Tuesday, 1 November 2011

Whoever Said “You Don’t Always Get What You Want” Was Full Of SO Much Crap. Yes, We Mean You, Jagger. (Chris Serle and Windmill)


Funny the things, eh?

Earlier this evening, in order to keep our hungry minds busy while cooking our dinner, we clicked on a Twitter link containing a ranked listing of every Simpsons Treehouse Of Horror Segment In The History Of Ever. From there, via a chance comment from Sweeping The Nation’s S Tyers, and us being followed back on Twitter by the co-writer and co-star of Adult Swim’s Fat Guy Stuck in Internet and NTSF:SD:SUV, we got thinking about just where we discovered a lot of our favourite classic British comedy programmes.Too young to remember the likes of Dave Allen At Large, Monty Python’s Flying Circus or It’s Marty when they first went out, we must have got into them from somewhere, right? But… from where? And there we remembered. It’s all down to the work of one man.


Okay, not actually Griff Rhys Jones, but rather the person he’s parodying in the above clip from Alas Smith & Jones. Step forward former member of Esther’s nancies on That’s Life, sometime stooge of Dave Allen and (slightly surprisingly) the fleetingly glimpsed warmup for one of Paul Merton’s BBC Four documentaries on silent comedy, Mr Chris Serle. Back in the mid-to-late-1980s, Serle hosted a modest little show going out on BBC2 during Sunday lunchtimes, which was called Windmill. It might seem a little strange now, but in those days the concept of TV nostalgia was a pretty alien concept, with Windmill (the name taken from the location of the BBC-tv archive - Windmill Road, Brentford) offering one of the first delves into Auntie Beeb’s Big Box Of History the British public would ever get to see.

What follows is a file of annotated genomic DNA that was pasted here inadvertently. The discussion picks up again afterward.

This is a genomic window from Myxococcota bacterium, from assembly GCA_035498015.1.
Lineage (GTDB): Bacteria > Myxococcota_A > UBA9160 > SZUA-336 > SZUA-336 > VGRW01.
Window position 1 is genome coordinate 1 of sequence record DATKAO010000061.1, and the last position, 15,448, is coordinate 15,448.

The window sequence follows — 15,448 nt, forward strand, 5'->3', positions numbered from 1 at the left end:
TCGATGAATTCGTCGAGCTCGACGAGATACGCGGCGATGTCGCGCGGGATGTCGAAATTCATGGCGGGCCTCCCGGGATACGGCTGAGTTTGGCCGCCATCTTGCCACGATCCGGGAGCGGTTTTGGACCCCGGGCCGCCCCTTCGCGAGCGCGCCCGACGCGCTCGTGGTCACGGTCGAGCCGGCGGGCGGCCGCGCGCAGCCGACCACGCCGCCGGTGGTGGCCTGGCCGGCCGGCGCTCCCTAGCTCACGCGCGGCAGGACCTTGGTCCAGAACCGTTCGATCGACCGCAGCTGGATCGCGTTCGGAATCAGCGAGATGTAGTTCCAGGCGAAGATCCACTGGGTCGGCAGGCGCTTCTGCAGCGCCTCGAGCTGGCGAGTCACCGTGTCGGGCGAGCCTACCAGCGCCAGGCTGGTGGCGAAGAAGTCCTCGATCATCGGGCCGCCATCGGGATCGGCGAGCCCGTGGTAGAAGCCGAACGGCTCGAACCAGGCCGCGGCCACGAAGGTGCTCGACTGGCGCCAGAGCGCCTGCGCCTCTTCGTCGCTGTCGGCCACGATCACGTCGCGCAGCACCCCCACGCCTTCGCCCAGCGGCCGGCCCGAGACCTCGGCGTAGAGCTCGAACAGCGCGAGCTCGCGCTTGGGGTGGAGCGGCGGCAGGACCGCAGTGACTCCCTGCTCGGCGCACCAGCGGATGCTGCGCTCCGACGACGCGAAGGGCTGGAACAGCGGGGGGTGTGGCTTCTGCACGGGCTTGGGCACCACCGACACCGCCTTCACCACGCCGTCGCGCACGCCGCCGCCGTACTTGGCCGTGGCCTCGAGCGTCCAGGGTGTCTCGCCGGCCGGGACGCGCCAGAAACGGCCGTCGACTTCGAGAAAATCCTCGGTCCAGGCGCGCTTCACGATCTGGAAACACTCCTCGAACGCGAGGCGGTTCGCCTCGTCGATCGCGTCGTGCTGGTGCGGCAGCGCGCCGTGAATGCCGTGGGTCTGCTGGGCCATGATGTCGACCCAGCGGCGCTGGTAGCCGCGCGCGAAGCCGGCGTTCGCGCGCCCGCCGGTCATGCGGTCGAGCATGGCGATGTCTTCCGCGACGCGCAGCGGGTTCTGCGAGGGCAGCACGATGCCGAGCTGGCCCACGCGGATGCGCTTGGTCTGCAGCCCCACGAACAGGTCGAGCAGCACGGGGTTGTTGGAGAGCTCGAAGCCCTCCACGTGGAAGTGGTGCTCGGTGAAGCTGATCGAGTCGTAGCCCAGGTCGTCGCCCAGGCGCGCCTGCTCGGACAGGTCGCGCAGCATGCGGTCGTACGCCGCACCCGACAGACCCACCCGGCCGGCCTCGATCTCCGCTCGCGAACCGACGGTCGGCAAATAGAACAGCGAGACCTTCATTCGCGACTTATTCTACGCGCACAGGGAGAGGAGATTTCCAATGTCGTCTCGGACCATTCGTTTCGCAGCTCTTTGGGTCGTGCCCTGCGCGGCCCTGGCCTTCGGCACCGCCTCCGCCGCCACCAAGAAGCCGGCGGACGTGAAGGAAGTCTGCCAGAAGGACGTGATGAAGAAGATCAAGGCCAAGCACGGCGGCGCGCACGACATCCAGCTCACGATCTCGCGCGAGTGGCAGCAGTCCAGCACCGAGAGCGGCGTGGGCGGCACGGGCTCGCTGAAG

With the wealth of whatever-hadn’t-been-taped-over-yet to pick from, along with the “here’s a budget, now bugger off and make sixty minutes of whatever” ethos still present in Television Centre at the time, it made for a dizzying mix of enlightenment for a youthful television blog such as we. This was an innocent age where we’d been fooled into believing Copy Cats or The Grumbleweeds on early evening Granada was the pinnacle of light entertainment, so when we were confronted with the likes of Monty Python’s Flying Circus, It’s Marty, Dave Allen At Large, Not Only But Also or Ripping Yarns, our tiny minds were literally blown away (not literally).

Sadly, it seemed the ephemeral nature of such a show would mean it no longer existed in any form. Surely? Hey, the clips themselves are now readily available in the form of the original broadcasts, why bother keeping footage of a guy in a jumper talking about them? NEVER UNDERESTIMATE THE POWER OF TELEVISION GEEKERY. Wikipedia contains a wonderfully concise episode guide of Windmill, and better yet, several segments of the show seem to have surfaced on YouTube. Such as: this lovely chat between host Chris Serle and Michael Palin taking place on the then-new Docklands Light Railway in east London. Splendid.

And to think, we got around to all that, just because we decided to busy ourselves with an article on The Simpsons while our dinner was OH BLOODY BOLLOCKING HECK.




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